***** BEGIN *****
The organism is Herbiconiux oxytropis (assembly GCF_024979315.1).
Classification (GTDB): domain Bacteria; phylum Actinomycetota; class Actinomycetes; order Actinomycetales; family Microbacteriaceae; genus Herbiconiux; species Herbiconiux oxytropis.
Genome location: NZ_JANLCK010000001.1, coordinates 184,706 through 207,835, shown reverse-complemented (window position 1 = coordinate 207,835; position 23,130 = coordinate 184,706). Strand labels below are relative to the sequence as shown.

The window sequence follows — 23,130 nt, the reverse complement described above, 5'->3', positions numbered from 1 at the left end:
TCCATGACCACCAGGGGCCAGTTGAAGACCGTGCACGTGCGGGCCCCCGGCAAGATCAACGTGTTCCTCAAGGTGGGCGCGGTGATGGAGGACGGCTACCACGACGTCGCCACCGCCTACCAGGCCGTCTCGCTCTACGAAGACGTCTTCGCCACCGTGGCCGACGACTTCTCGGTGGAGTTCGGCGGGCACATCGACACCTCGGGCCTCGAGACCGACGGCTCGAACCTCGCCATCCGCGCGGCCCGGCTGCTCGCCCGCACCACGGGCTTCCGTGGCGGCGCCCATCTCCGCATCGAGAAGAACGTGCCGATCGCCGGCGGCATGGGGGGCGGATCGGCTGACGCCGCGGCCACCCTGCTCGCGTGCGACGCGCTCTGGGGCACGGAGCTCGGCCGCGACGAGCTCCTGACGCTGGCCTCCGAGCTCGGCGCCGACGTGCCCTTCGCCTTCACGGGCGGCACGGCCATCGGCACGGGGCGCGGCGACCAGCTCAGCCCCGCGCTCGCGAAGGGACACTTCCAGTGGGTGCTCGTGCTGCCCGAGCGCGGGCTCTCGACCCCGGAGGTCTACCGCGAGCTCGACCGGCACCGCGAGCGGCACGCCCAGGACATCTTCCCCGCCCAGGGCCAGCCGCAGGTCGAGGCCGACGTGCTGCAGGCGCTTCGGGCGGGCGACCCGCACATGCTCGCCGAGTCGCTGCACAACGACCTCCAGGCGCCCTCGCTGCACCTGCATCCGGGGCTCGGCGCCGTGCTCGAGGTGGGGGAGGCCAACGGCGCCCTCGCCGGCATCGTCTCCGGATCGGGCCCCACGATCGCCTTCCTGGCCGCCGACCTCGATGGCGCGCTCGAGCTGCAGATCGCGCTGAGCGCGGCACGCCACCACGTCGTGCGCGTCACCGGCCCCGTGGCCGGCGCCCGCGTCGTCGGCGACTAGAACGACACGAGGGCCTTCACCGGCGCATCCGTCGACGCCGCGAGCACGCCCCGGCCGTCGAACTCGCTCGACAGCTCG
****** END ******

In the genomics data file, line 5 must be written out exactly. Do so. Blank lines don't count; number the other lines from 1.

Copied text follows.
TCCATGACCACCAGGGGCCAGTTGAAGACCGTGCACGTGCGGGCCCCCGGCAAGATCAACGTGTTCCTCAAGGTGGGCGCGGTGATGGAGGACGGCTACCACGACGTCGCCACCGCCTACCAGGCCGTCTCGCTCTACGAAGACGTCTTCGCCACCGTGGCCGACGACTTCTCGGTGGAGTTCGGCGGGCACATCGACACCTCGGGCCTCGAGACCGACGGCTCGAACCTCGCCATCCGCGCGGCCCGGCTGCTCGCCCGCACCACGGGCTTCCGTGGCGGCGCCCATCTCCGCATCGAGAAGAACGTGCCGATCGCCGGCGGCATGGGGGGCGGATCGGCTGACGCCGCGGCCACCCTGCTCGCGTGCGACGCGCTCTGGGGCACGGAGCTCGGCCGCGACGAGCTCCTGACGCTGGCCTCCGAGCTCGGCGCCGACGTGCCCTTCGCCTTCACGGGCGGCACGGCCATCGGCACGGGGCGCGGCGACCAGCTCAGCCCCGCGCTCGCGAAGGGACACTTCCAGTGGGTGCTCGTGCTGCCCGAGCGCGGGCTCTCGACCCCGGAGGTCTACCGCGAGCTCGACCGGCACCGCGAGCGGCACGCCCAGGACATCTTCCCCGCCCAGGGCCAGCCGCAGGTCGAGGCCGACGTGCTGCAGGCGCTTCGGGCGGGCGACCCGCACATGCTCGCCGAGTCGCTGCACAACGACCTCCAGGCGCCCTCGCTGCACCTGCATCCGGGGCTCGGCGCCGTGCTCGAGGTGGGGGAGGCCAACGGCGCCCTCGCCGGCATCGTCTCCGGATCGGGCCCCACGATCGCCTTCCTGGCCGCCGACCTCGATGGCGCGCTCGAGCTGCAGATCGCGCTGAGCGCGGCACGCCACCACGTCGTGCGCGTCACCGGCCCCGTGGCCGGCGCCCGCGTCGTCGGCGACTAGAACGACACGAGGGCCTTCACCGGCGCATCCGTCGACGCCGCGAGCACGCCCCGGCCGTCGAACTCGCTCGACAGCTCG